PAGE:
Marijuana Law, Policy & Reform

Editor: Douglas A. Berman
Moritz College of Law

Monday, June 29, 2020

"California cities begin embracing cannabis in desperate search for cash"

The title of this post is the title of this recent notable Politico article. Here are excerpts:

California local governments scrambling to find tax revenues during the coronavirus pandemic are turning toward an industry they had considered taboo until now: cannabis.

It has been almost four years since voters legalized recreational marijuana in California, and nearly 70 percent of cities and counties have yet to embrace pot businesses because they see regulatory problems or have concerns about public safety and negative publicity.

But some, facing insurmountable budget gaps as unemployment rises to its worst level since the Great Depression, would now rather open their doors to cannabis than lay off more workers or cut services.  So far, a handful of cities have begun developing cannabis tax measures for the November ballot since voter approval is required to add local taxes.  It's a trend many in the industry expect to continue over the next month absent approval of a federal bailout for state and local governments....

San Bruno, a Bay Area city that two years ago banned marijuana businesses, is among the governments with a change of heart.  Last week, city council members voted unanimously to fund a tax measure and public education campaign, while voicing support for the idea of exploring an ordinance that would allow a dispensary or delivery service to open sometime next year.

According to projections from city officials, an operational cannabis shop could reduce San Bruno’s projected $8.2 million deficit in the upcoming fiscal year by around $300,000. “It's not gonna solve our problems, but it's going to keep $300,000 that we desperately need to hire whomever it is to make our city better,” Councilmember Marty Medina said at the meeting.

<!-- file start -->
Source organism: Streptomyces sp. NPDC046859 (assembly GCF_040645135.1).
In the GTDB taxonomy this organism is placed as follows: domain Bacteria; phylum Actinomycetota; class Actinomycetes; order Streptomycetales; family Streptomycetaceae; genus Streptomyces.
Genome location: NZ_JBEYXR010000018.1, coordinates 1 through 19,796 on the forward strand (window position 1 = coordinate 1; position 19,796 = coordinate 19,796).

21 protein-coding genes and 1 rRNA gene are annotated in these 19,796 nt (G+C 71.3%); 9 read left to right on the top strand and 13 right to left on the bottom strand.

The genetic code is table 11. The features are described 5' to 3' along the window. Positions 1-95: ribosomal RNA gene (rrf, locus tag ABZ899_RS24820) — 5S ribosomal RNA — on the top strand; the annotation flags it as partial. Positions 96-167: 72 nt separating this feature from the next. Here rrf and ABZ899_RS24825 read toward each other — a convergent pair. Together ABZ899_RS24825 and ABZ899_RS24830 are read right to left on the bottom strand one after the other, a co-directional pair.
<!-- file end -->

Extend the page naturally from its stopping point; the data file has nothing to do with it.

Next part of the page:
The city of Montclair in San Bernardino County is facing a similar budget crunch as sales tax revenue has cratered following the temporary closure of its mall. There, city officials are considering proposals to repeal a marijuana ban and create regulations for commercial activity.  The plan could raise up to $2 million annually, according to City Manager Edward Starr.

While both San Bruno and Montclair are left-leaning cities where a majority of residents voted to approve the Prop. 64 legalization initiative in 2016, Republican-led jurisdictions where voters rejected the statewide measure are also starting to consider cannabis — to the surprise of industry observers.  Last month, councilmembers in Yucaipa asked city staff to begin looking into alternative revenue streams, including marijuana businesses, amid a 15 percent decline in sales tax revenue and increasing public safety costs. Republicans hold a 20-point registration advantage over Democrats in the San Bernardino County jurisdiction, where a majority voted against Prop. 64....

Calls for jurisdictions to dive into the legal market have even come from some of the highest levels of state leadership, with Treasurer Fiona Ma calling the tax revenues a potential “game changer” during a virtual round table last month....

Among the other jurisdictions that have already begun developing cannabis tax measures or have shown interest in doing so are Sonoma, Signal Hill, Wildomar, Lemon Grove and Yountville.  As in Yucaipa, one of the prevailing themes in council meetings elsewhere has been that their residents are sending tax dollars to neighboring jurisdictions by purchasing marijuana products from other cities with licensed stores or from the state’s robust illicit market.

Industry research firms BDS Analytics and Arcview Market Research estimate that unlicensed operations brought in $8.7 billion in untaxed revenue in 2019, compared to the legal market's $3.1 billion.

According to Jackie McGowan, founder of Green Street Consulting, local leaders are also looking at nearby jurisdictions that have developed their cannabis markets and don’t want to be left behind.  Among those that have already allowed marijuana businesses, Monterey County is counting on $10.2 million in projected cannabis tax revenues to cover general fund shortfalls and avoid layoffs in the upcoming fiscal year and Santa Barbara County leaders believe $10.6 million in marijuana revenue will help offset coronavirus losses.

https://lawprofessors.typepad.com/marijuana_law/2020/06/california-cities-begin-embracing-cannabis-in-desperate-search-for-cash.html

Business laws and regulatory issues, Recreational Marijuana Commentary and Debate, Recreational Marijuana State Laws and Reforms, Taxation information and issues , Who decides | Permalink

Comments

Too slow. Marijuanaj revenue doesn't appear over night. It's a slow process. Rules and licenses need to show up before tax revenue does. Upfront license fees favor the wealthy.

Posted by: Patrick Oglesby | Jun 29, 2020 7:07:08 PM

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